Geographically, Camotes Islands is a group of three islands and one islet located east of Cebu, southwest of Leyte, and north of Bohol. Poetically, Camotes Islands, whose name was derived from sweet potatoes (camote), which used to flourish in the area, are sensational slices of heaven that the gods gifted the Cebuanos. Camotes Islands have all the natural gems one would wish to find in a paradise – blue crystalline waters, white fine sand beaches, stretches of greenery, charming caves, and romantic lakes.
I have been to many islands in the Philippines, and I have seen stunning panoramas from the ethereal limestone formations of Coron, Palawan to the vibrant coral reef and marine life of Apo Island in Negros Oriental, but only Biri Island of Northern Samar can compare to the unspoilt magic, untouched by gratuitous commercialization, that Camotes Islands possess. There is a certain sense of peace that quietly radiates from every corner of the islands and brings forth the calmness that a vacationer needs. The dearth of jeepneys and other large vehicles contributes to this tranquil state, with mostly the habal-habal (motorbikes) plying the routes to and fro. One can travel in Camotes Islands for half an hour without encountering another vehicle, with only the magnificent stretches of mangroves on both sides of the road to accompany the motorist. The serenity is broken only by the waves crashing onto the shore or the night-time insects humming momentarily until they cannot keep up to the speed of vibrating metal.
Travelling at night in an unfamiliar place usually gives me an inescapable feeling of apprehension, but riding a habal-habal in a long expanse of road without so much as an electric lamp felt relaxing and safe. In Camotes Islands, it was actually freeing to be in the an open road in an open vehicle while the wind played with my hair and the moon caressed my whole being, whispering sweet nothings, until the façade of the hotel where we were staying came into view. I was almost regretful to rest my weary body on the soft and inviting bed inside a cold room because it meant an abrupt finality of my commune with nature, albeit a temporary one.
Santiago White Beach
Santiago White Beach was our first destination of our Camotes Islands tour. Santiago White Beach is a wide carpet of fine sand, transparent cool water, and picturesque structures built on protruding rocks. The shore is not long but it is flat. One can walk around 500 meters from the safety and shadow of the cottage to the water without the liquid touching above the ankle. The sand forms peculiar shapes that photograph well, and the morning we were there, there were tiny blue crabs that raced from the sand to the waters, dogs frolicking in the shallow water, and children horsing around.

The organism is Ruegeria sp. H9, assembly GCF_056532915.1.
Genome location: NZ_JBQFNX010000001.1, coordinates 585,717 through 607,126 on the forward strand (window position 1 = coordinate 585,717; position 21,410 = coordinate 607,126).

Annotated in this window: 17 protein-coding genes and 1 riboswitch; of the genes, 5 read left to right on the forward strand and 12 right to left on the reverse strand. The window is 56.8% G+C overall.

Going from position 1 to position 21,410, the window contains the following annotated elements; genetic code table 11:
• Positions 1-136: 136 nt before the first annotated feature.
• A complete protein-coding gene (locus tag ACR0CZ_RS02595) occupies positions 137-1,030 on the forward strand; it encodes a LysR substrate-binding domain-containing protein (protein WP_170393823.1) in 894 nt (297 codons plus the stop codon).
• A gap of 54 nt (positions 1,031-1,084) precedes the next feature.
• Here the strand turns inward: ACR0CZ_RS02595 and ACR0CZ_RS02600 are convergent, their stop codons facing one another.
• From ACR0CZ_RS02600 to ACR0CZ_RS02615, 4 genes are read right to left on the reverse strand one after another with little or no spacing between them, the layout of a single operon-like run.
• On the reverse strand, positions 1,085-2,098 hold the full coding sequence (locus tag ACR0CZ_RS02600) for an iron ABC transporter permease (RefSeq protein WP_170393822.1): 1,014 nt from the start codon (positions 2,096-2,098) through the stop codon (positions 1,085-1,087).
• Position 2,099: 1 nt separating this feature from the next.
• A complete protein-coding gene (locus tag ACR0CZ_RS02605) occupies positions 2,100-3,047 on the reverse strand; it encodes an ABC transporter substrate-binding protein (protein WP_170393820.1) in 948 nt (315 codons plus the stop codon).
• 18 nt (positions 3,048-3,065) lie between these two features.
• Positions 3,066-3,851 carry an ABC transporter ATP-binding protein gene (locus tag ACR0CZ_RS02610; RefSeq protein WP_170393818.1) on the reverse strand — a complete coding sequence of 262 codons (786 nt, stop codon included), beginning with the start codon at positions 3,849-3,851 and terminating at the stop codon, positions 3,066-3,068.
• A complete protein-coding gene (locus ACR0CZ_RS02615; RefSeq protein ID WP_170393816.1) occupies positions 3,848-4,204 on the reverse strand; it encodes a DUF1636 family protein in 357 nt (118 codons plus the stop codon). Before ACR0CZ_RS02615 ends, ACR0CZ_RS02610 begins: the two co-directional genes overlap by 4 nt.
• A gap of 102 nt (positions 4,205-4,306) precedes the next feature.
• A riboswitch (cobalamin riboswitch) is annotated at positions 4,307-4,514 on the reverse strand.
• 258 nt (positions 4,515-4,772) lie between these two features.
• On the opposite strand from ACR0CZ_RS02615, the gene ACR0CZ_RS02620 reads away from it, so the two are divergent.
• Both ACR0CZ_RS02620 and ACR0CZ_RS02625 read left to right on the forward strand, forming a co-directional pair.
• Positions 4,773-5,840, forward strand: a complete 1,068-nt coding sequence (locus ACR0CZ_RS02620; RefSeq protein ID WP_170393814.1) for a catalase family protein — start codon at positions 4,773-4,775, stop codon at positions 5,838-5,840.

Mangodlong Paradise Beach Resort
Paraiso Cave is an underground cave that is more of a hole in a ground rather than a geological chamber. It has relatively wide steps leading to the bottom of the cave, which opens to a spacious area, enough to contain at least two sitting areas, and a natural pool. The water in the cave is a combination of freshwater and saltwater, and the level goes up and down depending on the tides. The bottom of the pool has limestone rocks.
It is within a private property which charges guests P15.00 (US $0.30) for entering the cave and an additional P10.00 (US $0.20) for swimming. Swimming period depends on the number of guests. That early morning, there were only Juan and I and swimming had no time limit. The guide whose name I forgot (my memory is not as good as I thought it was. I need to start taking down notes for my future posts.), spoke mainly in Cebuano, was very cheerful and took our photos at every turn. 🙂
Lake Danao Park
Lake Danao Park is blue, bold, and beautiful. It is bold in its blueness, and it is beautiful in its blueness. Labeled as the Lovers’ Lane, Lake Danao Park lives up to its name for having a romantic and quiet atmosphere, without alienating non-lovers with the various activities that the park offers.
For more information, please read Lake Danao Park (Camotes Islands, Cebu).
Bakhaw Beach is a long swathe of shore sprinkled with white sand and crystal waters. Its bucolic backdrop is very relaxing. There are beach umbrellas and reclining chairs available on the shore. Juan and I spent over an hour just sitting there, talking and gazing at the horizon. Despite the presence of dozens of people down the shore shouting merrily and singing wailing karaoke hits, the noise was thankfully diffused.
If I am mistaken, the entrance fee was P50.00 (US $1.00) per person.
Timubo Cave has narrow and long steps down the main part of the underground cave. Its antechamber (?) contains water up to my hips, and the main chamber has a natural pool. Curiously, there is also an altar dedicated to Virgin Mary in the main chamber. The interior of the cave is darker than in Paraiso Cave, hence the lack of usable photo for this part of the post. 🙂
I cannot remember that entrance fee, but it must have been P20.00 (US $0.40) per person.
Camotes Islands Baywalk is popular for its view as well as the food the stalls offer. Juan was adamant (hahaha) to taste balut (boiled duck embryo) and puso (rice wrapped and boiled in woven coconut leaves). The first one was at my urging, the second one was at half my urging, so we decided to end our day in Baywalk.
Beside the Baywalk is the public market where fruits, meat, and seafood are sold. Adjacent to the bay area are food stalls that sell grilled food that are curiously uniform in their redness, but thinking that it has been years since I had stomach problems due to street food, I decided to throw caution to the wind and take Juan on a food journey of no return.
Juan and I hired a habal-habal for one day for P600.00 (US $12.00).